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The seismic component of Topo-Iberia: an example of a new generation of crustal seismology experiments.

AutorGallart Muset, Josep ; Diaz, J. ; Carbonell, Ramón ; Villaseñor, Antonio ; Schimmel, Martin ; TOPOIBERIA Seismic working group
Fecha de publicación5-jun-2015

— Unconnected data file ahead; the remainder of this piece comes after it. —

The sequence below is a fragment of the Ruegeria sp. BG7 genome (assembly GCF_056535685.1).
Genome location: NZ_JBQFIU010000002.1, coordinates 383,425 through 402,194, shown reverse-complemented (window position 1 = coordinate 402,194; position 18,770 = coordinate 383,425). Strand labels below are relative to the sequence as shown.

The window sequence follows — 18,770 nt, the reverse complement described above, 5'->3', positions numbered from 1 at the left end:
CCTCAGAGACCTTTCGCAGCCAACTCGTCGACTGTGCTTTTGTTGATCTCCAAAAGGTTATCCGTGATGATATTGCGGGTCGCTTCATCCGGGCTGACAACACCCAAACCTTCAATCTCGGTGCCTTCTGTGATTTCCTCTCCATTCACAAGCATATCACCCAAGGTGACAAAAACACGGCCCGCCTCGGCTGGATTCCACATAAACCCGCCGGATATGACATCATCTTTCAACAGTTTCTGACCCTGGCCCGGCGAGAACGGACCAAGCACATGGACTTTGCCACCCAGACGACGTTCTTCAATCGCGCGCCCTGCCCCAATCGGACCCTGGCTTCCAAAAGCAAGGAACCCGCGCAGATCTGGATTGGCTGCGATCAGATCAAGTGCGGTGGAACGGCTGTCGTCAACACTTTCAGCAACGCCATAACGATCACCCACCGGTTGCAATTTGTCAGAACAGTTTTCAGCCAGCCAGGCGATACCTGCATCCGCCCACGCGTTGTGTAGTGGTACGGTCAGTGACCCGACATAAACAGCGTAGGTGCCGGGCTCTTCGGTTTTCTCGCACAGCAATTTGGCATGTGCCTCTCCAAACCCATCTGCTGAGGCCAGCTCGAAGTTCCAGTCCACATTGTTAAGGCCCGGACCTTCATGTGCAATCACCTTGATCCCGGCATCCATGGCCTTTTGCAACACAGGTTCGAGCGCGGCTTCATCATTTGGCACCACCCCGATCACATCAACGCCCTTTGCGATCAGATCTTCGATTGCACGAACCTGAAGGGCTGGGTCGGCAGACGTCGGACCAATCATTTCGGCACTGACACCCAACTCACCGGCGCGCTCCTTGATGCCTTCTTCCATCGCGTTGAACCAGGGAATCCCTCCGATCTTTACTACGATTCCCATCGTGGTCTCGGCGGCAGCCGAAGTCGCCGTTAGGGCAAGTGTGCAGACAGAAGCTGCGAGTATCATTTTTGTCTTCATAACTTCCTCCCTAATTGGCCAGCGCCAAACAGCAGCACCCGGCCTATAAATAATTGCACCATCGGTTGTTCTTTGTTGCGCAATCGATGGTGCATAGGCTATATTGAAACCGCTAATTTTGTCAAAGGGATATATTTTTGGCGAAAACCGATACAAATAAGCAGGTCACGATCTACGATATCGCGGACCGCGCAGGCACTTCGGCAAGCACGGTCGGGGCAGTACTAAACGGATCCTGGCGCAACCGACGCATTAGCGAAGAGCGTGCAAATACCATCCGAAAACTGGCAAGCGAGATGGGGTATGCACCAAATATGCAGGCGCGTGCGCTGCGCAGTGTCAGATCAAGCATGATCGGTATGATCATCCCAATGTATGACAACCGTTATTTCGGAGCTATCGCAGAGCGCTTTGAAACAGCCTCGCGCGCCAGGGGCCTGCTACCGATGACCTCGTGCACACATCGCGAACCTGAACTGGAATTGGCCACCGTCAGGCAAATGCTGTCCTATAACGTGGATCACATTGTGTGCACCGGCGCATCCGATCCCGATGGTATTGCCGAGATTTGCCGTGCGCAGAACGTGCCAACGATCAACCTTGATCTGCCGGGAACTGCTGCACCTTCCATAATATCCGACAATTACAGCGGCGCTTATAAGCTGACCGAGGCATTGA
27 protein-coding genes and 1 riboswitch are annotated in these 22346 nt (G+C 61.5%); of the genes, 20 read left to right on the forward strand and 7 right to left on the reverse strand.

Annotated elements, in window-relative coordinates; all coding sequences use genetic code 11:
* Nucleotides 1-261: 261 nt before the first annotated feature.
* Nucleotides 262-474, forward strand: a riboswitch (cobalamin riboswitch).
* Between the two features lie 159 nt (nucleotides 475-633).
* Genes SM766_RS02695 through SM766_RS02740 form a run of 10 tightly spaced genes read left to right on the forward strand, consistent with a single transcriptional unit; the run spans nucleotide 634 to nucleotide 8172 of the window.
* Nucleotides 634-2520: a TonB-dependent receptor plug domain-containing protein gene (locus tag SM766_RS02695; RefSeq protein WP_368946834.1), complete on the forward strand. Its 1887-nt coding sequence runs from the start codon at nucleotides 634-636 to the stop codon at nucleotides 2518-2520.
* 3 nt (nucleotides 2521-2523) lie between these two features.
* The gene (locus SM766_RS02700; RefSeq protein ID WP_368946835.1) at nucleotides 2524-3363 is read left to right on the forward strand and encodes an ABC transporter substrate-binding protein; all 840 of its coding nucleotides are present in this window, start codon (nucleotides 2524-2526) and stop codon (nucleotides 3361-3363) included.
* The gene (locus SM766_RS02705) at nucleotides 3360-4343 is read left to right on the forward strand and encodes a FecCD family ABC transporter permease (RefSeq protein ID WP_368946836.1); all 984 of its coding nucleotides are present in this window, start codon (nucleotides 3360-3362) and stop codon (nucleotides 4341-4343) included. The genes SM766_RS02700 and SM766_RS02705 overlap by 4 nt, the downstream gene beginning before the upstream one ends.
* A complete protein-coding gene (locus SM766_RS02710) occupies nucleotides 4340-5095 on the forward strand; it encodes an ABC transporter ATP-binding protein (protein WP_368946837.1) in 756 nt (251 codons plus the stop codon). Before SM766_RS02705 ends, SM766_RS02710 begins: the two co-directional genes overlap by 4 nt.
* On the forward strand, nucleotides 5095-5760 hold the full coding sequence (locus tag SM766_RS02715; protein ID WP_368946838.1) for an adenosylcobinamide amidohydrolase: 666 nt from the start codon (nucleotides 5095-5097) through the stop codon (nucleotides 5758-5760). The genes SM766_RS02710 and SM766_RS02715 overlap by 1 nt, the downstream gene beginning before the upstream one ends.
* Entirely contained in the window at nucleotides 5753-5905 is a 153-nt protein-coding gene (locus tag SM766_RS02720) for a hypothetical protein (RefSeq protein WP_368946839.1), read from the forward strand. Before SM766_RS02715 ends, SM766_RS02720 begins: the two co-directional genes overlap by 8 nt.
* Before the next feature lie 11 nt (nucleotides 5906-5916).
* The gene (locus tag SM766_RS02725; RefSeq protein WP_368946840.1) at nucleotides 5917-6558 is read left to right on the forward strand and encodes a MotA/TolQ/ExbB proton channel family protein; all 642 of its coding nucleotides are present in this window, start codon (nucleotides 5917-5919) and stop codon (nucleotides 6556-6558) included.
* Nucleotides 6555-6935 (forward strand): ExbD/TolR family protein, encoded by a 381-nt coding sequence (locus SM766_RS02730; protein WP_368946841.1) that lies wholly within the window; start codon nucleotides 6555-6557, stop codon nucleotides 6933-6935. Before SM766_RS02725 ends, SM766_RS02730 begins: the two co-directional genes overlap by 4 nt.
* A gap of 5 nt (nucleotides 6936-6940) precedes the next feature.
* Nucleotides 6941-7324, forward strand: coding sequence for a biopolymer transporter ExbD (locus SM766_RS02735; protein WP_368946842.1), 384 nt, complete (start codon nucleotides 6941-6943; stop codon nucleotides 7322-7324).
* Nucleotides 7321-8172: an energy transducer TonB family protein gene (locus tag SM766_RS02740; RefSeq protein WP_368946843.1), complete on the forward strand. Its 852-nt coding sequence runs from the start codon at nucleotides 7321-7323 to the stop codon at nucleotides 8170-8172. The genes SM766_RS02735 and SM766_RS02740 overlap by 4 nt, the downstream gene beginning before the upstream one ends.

ResumenWith the wide availability of broad-band sensors and dataloggers equipped with large storage capabilities, a new approach in crustal and lithospheric seismology has become possible. One of the best examples in Europe of such kind of new generation experiments is provided by the Iberarray observatory platform designed in the framework of the TopoIberia. The IberArray seismic pool was composed by 70+ BB stations, covering the study area in 3 deployments with a site-density of 60km x 60km. The data base holds ~300 sites, including the permanent networks in the area. Hence it forms a unique seismic database in Europe that allows for multiple analyses to constrain the complex geodinamics of the Western Mediterranean. The scientific explotation of this large database is still on progress, but the main results are already available and have lead to the publication of an Special Issue devoted to the Iberian Geodynamics in Tectonophysics. We will highlight here some of the results coming from different techniques.The SKS splitting analysis has provided a spectacular image of the rotation of the fast velocity direction along the Gibraltar Arc. In central and northern Iberia, the fast polarization directions are close to EW, consistently with global mantle flow models considering contributions of surface plate motion, density variations and net lithosphere rotation. Those results suggest an asthenospheric origin of the observed anisotropy related to present-day mantle flow. Receiver functions have revealed the crustal thickness variations beneath the Atlas, Rif and southern Iberia, evidencing a relevant crustal root beneath the Rif, in agreement with recent, high-density active seismic experiments. The Variscan Iberian massif shows a flat Moho discontinuity, while the areas reworked in the Alpine orogeny show a slightly thicker crust. Beneath N Iberia, the imbrication of the Iberian and Eurasian crusts results in complex receiver functions. Depths exceeding 45 km are observed along the Pyrenean range, while the crust thins to values of 26-28 km close to the Atlantic coasts. It is interesting to note that this Moho topography can be compared to the Moho map derived from active seismic profiling, as many deep profile are available on the area. The geometry of the 410-km and 660-km discontinuities has been investigated using novel cross- correlation/stacking techniques, which have revealed significant changes in the transition zone thickness which needs to be explained geodynamically. Ambient noise tomography has allowed to identify the main sedimentary basins and to discriminate between the Variscan and the Alpine reworked areas. Local body-wave tomography in North Morocco has improved the location of the small magnitude events on the area and the details of the crustal structure. Finally, teleseismic tomography has confirmed, using an independent data set, the presence of a high-velocity slab beneath the Gibraltar Arc. It is worthy to note that only the fruitfully collaboration of different research teams from Europe, Africa and North America has made possible to get those results
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